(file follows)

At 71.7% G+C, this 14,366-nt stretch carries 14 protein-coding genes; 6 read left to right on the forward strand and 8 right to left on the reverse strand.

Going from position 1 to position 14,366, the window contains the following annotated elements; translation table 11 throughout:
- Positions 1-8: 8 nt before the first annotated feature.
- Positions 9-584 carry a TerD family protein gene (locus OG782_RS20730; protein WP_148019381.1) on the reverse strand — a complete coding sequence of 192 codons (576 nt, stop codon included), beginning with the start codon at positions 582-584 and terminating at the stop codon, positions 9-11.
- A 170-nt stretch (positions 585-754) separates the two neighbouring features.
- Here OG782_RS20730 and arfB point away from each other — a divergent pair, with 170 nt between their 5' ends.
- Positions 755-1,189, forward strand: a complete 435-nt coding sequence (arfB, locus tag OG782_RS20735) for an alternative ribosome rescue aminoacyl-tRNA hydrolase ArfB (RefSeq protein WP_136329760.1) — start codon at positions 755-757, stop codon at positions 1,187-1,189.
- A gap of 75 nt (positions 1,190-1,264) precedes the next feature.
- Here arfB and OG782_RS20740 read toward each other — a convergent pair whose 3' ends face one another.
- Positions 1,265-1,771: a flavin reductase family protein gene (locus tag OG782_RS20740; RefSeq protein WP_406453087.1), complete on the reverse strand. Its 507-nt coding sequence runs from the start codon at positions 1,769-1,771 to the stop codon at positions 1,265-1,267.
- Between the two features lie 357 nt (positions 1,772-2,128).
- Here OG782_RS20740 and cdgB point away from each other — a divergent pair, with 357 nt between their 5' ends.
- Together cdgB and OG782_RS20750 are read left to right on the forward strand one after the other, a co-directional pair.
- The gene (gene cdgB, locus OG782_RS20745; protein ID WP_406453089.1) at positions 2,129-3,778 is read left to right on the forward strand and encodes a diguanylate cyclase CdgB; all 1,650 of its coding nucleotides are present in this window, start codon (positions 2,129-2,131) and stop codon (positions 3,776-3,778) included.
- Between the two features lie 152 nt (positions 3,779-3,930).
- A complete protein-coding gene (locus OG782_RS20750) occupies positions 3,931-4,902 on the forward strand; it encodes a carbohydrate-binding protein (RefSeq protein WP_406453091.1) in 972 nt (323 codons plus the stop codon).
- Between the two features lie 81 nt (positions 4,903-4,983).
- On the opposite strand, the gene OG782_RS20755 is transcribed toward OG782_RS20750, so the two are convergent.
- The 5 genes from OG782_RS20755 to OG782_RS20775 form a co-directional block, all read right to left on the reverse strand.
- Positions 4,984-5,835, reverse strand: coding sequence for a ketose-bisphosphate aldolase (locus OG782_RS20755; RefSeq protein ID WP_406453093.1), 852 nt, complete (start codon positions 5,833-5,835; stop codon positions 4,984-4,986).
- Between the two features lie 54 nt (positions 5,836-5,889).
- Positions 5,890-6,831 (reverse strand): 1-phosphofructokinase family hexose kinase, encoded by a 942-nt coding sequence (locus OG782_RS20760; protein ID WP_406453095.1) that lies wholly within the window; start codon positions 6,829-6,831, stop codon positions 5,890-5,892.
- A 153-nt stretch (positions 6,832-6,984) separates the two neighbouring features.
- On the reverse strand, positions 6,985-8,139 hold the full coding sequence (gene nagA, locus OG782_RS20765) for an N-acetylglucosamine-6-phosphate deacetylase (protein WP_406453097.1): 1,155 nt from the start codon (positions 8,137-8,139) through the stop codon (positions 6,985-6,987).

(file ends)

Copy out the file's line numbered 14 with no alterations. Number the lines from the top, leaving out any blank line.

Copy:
- The gene (gene cdgB, locus OG782_RS20745; protein ID WP_406453089.1) at positions 2,129-3,778 is read left to right on the forward strand and encodes a diguanylate cyclase CdgB; all 1,650 of its coding nucleotides are present in this window, start codon (positions 2,129-2,131) and stop codon (positions 3,776-3,778) included.